I don't have to answer that one, do I?

Not really. Next the criteria. That just means the rules that should be followed or the standards that should be met. Sometimes they are specific instructions. Sometimes they are just good sense or good business practice. Don't smoke in bed is a good rule.

I don't smoke, Grandfather, but I get the idea.

Then the facts. Exactly what happened. The truth, the whole truth, and nothing but the truth. Like: The house at 1200 Elm Street is on fire. It is owned by John Doe and is valued at $25,000.

Okay.

Then comes cause. Why did it happen? That's usually the first question a manager asks: "How in the world did that happen, Mr. Internal Auditor?" In this case it could be that someone was smoking in bed.

That makes sense.

Thank you. Then, effect. What will happen if it isn't corrected. Here, it might be a $25,000 house going up in smoke.

What was the last one again, Grandfather?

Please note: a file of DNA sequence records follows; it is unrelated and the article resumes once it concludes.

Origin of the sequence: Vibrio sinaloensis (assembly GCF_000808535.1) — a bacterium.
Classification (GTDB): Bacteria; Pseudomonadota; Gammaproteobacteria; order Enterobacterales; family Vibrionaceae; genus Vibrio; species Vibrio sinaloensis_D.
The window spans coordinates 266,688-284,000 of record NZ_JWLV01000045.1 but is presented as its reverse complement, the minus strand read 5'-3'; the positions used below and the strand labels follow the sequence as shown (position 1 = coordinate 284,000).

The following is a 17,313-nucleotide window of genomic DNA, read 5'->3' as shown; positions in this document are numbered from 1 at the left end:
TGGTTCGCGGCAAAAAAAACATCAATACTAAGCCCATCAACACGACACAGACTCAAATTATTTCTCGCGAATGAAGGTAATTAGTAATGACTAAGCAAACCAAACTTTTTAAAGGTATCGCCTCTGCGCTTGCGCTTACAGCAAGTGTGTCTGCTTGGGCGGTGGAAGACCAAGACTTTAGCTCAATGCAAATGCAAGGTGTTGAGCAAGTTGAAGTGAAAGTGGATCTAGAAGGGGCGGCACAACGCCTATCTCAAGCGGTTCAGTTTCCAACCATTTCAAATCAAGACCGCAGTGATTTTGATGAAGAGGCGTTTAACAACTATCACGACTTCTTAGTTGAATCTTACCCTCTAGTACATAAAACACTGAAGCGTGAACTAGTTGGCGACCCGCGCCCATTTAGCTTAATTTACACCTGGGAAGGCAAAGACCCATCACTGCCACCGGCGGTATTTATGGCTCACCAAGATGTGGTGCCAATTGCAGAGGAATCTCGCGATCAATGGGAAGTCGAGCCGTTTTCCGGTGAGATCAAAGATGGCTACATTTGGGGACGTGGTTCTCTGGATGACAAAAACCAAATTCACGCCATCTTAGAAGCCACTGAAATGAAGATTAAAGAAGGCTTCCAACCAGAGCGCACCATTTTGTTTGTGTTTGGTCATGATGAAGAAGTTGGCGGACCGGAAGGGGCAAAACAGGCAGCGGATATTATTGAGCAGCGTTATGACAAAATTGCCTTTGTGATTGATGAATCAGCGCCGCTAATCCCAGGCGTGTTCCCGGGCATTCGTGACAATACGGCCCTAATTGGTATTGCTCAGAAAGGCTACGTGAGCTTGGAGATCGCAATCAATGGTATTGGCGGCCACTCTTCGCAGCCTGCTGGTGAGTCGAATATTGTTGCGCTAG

Recommendation. What the internal auditor thinks should be done about the deficiency.

I'd say that John Doe better call the fire department.

That's a reasonable recommendation. But do you see how following the six magic words will produce a sales pitch that gets results? And there's more to it than meets the eye. If the internal auditor knows that for each of his deficiency findings he will apply those words, he's bound to develop a sales pitch that will get the ear and the respect of management.

Why, Grandfather?

Because the words are in themselves a set of standards. For example, if the internal auditor knows why something went wrong, he can probably figure out what recommendations he should make to fix it. On the other hand, if he sees that the effect is not very significant or harmful, then maybe he shouldn't be bothering anybody with the whole thing in the first place. And if he can't spell out the facts - the who, what, where, when, why and how much - so that they make sense and sound reasonable, and show that he knows what he's talking about and has plenty of proof, maybe he has some more work to do.

I get it.

Well, let's see if you really do. I'll describe a deficiency finding and you tell me if it contains all six elements.

Okay.

Here goes: